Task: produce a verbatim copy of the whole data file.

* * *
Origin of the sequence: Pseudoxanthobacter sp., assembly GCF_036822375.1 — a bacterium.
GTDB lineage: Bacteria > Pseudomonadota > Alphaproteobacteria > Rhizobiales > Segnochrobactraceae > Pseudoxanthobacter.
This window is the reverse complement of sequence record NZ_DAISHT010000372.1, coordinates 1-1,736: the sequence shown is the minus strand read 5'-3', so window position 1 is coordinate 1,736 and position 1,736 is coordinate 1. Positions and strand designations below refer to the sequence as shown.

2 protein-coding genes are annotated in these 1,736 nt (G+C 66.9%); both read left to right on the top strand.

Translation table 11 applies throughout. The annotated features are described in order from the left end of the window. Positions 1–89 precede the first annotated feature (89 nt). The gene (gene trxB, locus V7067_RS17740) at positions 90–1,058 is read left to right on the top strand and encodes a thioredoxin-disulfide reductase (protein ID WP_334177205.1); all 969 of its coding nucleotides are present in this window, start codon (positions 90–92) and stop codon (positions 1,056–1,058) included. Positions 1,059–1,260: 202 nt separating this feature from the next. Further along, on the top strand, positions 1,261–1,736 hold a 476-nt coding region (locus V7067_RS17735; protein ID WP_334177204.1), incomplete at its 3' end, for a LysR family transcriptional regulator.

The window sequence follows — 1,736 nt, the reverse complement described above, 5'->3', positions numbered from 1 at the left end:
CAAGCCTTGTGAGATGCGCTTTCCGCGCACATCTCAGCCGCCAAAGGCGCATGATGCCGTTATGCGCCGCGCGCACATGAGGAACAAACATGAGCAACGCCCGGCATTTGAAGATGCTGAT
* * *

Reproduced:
Origin of the sequence: Pseudoxanthobacter sp., assembly GCF_036822375.1 — a bacterium.
GTDB lineage: Bacteria > Pseudomonadota > Alphaproteobacteria > Rhizobiales > Segnochrobactraceae > Pseudoxanthobacter.
This window is the reverse complement of sequence record NZ_DAISHT010000372.1, coordinates 1-1,736: the sequence shown is the minus strand read 5'-3', so window position 1 is coordinate 1,736 and position 1,736 is coordinate 1. Positions and strand designations below refer to the sequence as shown.

2 protein-coding genes are annotated in these 1,736 nt (G+C 66.9%); both read left to right on the top strand.

Translation table 11 applies throughout. The annotated features are described in order from the left end of the window. Positions 1–89 precede the first annotated feature (89 nt). The gene (gene trxB, locus V7067_RS17740) at positions 90–1,058 is read left to right on the top strand and encodes a thioredoxin-disulfide reductase (protein ID WP_334177205.1); all 969 of its coding nucleotides are present in this window, start codon (positions 90–92) and stop codon (positions 1,056–1,058) included. Positions 1,059–1,260: 202 nt separating this feature from the next. Further along, on the top strand, positions 1,261–1,736 hold a 476-nt coding region (locus V7067_RS17735; protein ID WP_334177204.1), incomplete at its 3' end, for a LysR family transcriptional regulator.

The window sequence follows — 1,736 nt, the reverse complement described above, 5'->3', positions numbered from 1 at the left end:
CAAGCCTTGTGAGATGCGCTTTCCGCGCACATCTCAGCCGCCAAAGGCGCATGATGCCGTTATGCGCCGCGCGCACATGAGGAACAAACATGAGCAACGCCCGGCATTTGAAGATGCTGAT